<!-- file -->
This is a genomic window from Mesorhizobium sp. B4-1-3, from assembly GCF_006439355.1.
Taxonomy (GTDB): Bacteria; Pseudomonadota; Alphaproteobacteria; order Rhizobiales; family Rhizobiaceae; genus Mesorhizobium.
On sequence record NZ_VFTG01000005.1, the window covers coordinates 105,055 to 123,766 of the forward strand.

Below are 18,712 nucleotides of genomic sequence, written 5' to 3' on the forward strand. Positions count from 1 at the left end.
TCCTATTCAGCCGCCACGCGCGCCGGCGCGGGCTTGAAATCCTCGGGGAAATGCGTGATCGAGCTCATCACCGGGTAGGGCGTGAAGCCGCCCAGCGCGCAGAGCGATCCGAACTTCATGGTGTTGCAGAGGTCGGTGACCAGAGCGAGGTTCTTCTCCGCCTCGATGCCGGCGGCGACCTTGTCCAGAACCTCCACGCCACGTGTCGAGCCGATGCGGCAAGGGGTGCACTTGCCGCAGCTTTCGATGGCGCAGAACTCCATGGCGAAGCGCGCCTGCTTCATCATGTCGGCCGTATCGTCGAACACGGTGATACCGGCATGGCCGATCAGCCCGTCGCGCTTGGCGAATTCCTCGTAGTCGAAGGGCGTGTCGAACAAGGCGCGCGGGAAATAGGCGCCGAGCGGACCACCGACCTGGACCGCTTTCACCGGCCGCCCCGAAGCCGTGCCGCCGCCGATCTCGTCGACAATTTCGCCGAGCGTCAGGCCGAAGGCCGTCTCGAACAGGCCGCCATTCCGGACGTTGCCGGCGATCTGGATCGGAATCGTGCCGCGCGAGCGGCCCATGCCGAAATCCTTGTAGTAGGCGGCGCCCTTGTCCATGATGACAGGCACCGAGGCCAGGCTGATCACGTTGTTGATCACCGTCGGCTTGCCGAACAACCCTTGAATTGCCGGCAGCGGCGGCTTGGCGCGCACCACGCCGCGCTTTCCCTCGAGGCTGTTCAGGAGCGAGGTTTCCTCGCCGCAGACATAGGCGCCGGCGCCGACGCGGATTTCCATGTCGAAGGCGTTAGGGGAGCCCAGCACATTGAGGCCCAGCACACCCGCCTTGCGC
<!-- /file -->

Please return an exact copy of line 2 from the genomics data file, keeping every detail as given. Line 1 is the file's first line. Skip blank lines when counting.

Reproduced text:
Taxonomy (GTDB): Bacteria; Pseudomonadota; Alphaproteobacteria; order Rhizobiales; family Rhizobiaceae; genus Mesorhizobium.